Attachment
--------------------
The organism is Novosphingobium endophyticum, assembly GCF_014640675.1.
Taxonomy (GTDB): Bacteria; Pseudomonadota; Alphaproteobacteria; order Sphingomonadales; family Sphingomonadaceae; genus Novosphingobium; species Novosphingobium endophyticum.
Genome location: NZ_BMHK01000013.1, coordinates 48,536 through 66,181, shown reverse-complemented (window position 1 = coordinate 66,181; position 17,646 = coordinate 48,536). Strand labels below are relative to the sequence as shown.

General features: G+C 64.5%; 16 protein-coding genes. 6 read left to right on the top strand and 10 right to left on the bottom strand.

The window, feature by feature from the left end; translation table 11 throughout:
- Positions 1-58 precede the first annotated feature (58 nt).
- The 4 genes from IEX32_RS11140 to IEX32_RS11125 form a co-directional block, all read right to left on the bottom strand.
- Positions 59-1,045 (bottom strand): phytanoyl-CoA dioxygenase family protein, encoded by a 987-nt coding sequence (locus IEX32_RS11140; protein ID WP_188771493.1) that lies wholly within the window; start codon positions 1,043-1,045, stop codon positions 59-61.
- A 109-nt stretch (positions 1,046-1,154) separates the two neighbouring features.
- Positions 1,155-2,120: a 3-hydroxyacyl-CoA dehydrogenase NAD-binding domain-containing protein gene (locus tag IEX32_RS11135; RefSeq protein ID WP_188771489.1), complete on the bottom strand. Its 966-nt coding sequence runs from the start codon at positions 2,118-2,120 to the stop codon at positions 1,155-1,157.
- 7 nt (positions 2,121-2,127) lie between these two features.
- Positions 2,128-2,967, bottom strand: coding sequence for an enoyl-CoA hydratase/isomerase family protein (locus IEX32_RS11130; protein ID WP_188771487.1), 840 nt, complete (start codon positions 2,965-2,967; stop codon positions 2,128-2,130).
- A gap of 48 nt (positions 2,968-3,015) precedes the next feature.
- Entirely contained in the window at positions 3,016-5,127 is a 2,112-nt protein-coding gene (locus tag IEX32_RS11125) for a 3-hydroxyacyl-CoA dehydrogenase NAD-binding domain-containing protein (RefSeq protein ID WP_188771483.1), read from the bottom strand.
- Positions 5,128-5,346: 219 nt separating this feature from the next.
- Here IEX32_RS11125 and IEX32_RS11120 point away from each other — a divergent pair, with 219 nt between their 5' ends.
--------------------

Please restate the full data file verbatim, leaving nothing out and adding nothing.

The organism is Novosphingobium endophyticum, assembly GCF_014640675.1.
Taxonomy (GTDB): Bacteria; Pseudomonadota; Alphaproteobacteria; order Sphingomonadales; family Sphingomonadaceae; genus Novosphingobium; species Novosphingobium endophyticum.
Genome location: NZ_BMHK01000013.1, coordinates 48,536 through 66,181, shown reverse-complemented (window position 1 = coordinate 66,181; position 17,646 = coordinate 48,536). Strand labels below are relative to the sequence as shown.

General features: G+C 64.5%; 16 protein-coding genes. 6 read left to right on the top strand and 10 right to left on the bottom strand.

The window, feature by feature from the left end; translation table 11 throughout:
- Positions 1-58 precede the first annotated feature (58 nt).
- The 4 genes from IEX32_RS11140 to IEX32_RS11125 form a co-directional block, all read right to left on the bottom strand.
- Positions 59-1,045 (bottom strand): phytanoyl-CoA dioxygenase family protein, encoded by a 987-nt coding sequence (locus IEX32_RS11140; protein ID WP_188771493.1) that lies wholly within the window; start codon positions 1,043-1,045, stop codon positions 59-61.
- A 109-nt stretch (positions 1,046-1,154) separates the two neighbouring features.
- Positions 1,155-2,120: a 3-hydroxyacyl-CoA dehydrogenase NAD-binding domain-containing protein gene (locus tag IEX32_RS11135; RefSeq protein ID WP_188771489.1), complete on the bottom strand. Its 966-nt coding sequence runs from the start codon at positions 2,118-2,120 to the stop codon at positions 1,155-1,157.
- 7 nt (positions 2,121-2,127) lie between these two features.
- Positions 2,128-2,967, bottom strand: coding sequence for an enoyl-CoA hydratase/isomerase family protein (locus IEX32_RS11130; protein ID WP_188771487.1), 840 nt, complete (start codon positions 2,965-2,967; stop codon positions 2,128-2,130).
- A gap of 48 nt (positions 2,968-3,015) precedes the next feature.
- Entirely contained in the window at positions 3,016-5,127 is a 2,112-nt protein-coding gene (locus tag IEX32_RS11125) for a 3-hydroxyacyl-CoA dehydrogenase NAD-binding domain-containing protein (RefSeq protein ID WP_188771483.1), read from the bottom strand.
- Positions 5,128-5,346: 219 nt separating this feature from the next.
- Here IEX32_RS11125 and IEX32_RS11120 point away from each other — a divergent pair, with 219 nt between their 5' ends.